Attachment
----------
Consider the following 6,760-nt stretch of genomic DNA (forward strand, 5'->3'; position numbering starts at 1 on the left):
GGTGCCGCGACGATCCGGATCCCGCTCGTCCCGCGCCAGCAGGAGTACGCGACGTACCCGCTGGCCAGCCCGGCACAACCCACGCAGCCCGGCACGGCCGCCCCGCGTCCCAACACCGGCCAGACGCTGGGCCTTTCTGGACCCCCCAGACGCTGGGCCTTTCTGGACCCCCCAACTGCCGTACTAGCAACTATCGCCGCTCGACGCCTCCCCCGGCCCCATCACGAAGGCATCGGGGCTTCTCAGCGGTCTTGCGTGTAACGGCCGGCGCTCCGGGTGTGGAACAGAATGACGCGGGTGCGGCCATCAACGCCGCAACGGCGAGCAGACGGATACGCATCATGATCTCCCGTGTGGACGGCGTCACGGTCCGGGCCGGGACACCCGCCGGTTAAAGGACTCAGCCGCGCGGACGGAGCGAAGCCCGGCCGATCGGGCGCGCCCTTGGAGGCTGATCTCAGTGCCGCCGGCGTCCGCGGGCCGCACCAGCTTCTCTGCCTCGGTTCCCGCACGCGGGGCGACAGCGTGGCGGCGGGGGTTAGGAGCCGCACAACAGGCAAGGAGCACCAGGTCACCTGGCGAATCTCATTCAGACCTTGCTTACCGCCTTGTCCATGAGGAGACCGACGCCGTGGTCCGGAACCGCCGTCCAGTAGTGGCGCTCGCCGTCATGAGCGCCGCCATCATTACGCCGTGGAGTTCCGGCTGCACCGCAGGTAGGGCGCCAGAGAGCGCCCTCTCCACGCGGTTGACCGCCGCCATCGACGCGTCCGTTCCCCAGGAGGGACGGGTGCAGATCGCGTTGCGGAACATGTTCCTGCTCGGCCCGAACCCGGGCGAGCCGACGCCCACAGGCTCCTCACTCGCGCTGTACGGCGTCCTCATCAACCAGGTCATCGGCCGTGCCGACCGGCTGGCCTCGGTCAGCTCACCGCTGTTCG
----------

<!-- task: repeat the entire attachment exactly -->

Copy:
Consider the following 6,760-nt stretch of genomic DNA (forward strand, 5'->3'; position numbering starts at 1 on the left):
GGTGCCGCGACGATCCGGATCCCGCTCGTCCCGCGCCAGCAGGAGTACGCGACGTACCCGCTGGCCAGCCCGGCACAACCCACGCAGCCCGGCACGGCCGCCCCGCGTCCCAACACCGGCCAGACGCTGGGCCTTTCTGGACCCCCCAGACGCTGGGCCTTTCTGGACCCCCCAACTGCCGTACTAGCAACTATCGCCGCTCGACGCCTCCCCCGGCCCCATCACGAAGGCATCGGGGCTTCTCAGCGGTCTTGCGTGTAACGGCCGGCGCTCCGGGTGTGGAACAGAATGACGCGGGTGCGGCCATCAACGCCGCAACGGCGAGCAGACGGATACGCATCATGATCTCCCGTGTGGACGGCGTCACGGTCCGGGCCGGGACACCCGCCGGTTAAAGGACTCAGCCGCGCGGACGGAGCGAAGCCCGGCCGATCGGGCGCGCCCTTGGAGGCTGATCTCAGTGCCGCCGGCGTCCGCGGGCCGCACCAGCTTCTCTGCCTCGGTTCCCGCACGCGGGGCGACAGCGTGGCGGCGGGGGTTAGGAGCCGCACAACAGGCAAGGAGCACCAGGTCACCTGGCGAATCTCATTCAGACCTTGCTTACCGCCTTGTCCATGAGGAGACCGACGCCGTGGTCCGGAACCGCCGTCCAGTAGTGGCGCTCGCCGTCATGAGCGCCGCCATCATTACGCCGTGGAGTTCCGGCTGCACCGCAGGTAGGGCGCCAGAGAGCGCCCTCTCCACGCGGTTGACCGCCGCCATCGACGCGTCCGTTCCCCAGGAGGGACGGGTGCAGATCGCGTTGCGGAACATGTTCCTGCTCGGCCCGAACCCGGGCGAGCCGACGCCCACAGGCTCCTCACTCGCGCTGTACGGCGTCCTCATCAACCAGGTCATCGGCCGTGCCGACCGGCTGGCCTCGGTCAGCTCACCGCTGTTCG